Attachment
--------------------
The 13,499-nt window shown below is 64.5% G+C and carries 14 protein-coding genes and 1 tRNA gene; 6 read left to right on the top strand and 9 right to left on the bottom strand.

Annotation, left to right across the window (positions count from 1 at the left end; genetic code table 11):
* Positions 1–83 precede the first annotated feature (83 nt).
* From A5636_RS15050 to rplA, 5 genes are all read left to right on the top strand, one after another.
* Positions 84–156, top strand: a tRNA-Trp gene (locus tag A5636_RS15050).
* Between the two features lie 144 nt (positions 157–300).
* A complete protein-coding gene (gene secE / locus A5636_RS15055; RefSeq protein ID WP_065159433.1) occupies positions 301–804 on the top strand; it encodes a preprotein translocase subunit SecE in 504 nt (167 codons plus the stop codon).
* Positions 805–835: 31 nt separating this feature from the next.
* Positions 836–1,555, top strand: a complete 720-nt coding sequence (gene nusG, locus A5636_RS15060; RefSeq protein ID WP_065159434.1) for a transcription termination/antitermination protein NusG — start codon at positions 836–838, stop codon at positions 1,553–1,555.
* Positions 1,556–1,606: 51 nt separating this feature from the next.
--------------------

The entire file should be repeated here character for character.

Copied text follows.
The 13,499-nt window shown below is 64.5% G+C and carries 14 protein-coding genes and 1 tRNA gene; 6 read left to right on the top strand and 9 right to left on the bottom strand.

Annotation, left to right across the window (positions count from 1 at the left end; genetic code table 11):
* Positions 1–83 precede the first annotated feature (83 nt).
* From A5636_RS15050 to rplA, 5 genes are all read left to right on the top strand, one after another.
* Positions 84–156, top strand: a tRNA-Trp gene (locus tag A5636_RS15050).
* Between the two features lie 144 nt (positions 157–300).
* A complete protein-coding gene (gene secE / locus A5636_RS15055; RefSeq protein ID WP_065159433.1) occupies positions 301–804 on the top strand; it encodes a preprotein translocase subunit SecE in 504 nt (167 codons plus the stop codon).
* Positions 805–835: 31 nt separating this feature from the next.
* Positions 836–1,555, top strand: a complete 720-nt coding sequence (gene nusG, locus A5636_RS15060; RefSeq protein ID WP_065159434.1) for a transcription termination/antitermination protein NusG — start codon at positions 836–838, stop codon at positions 1,553–1,555.
* Positions 1,556–1,606: 51 nt separating this feature from the next.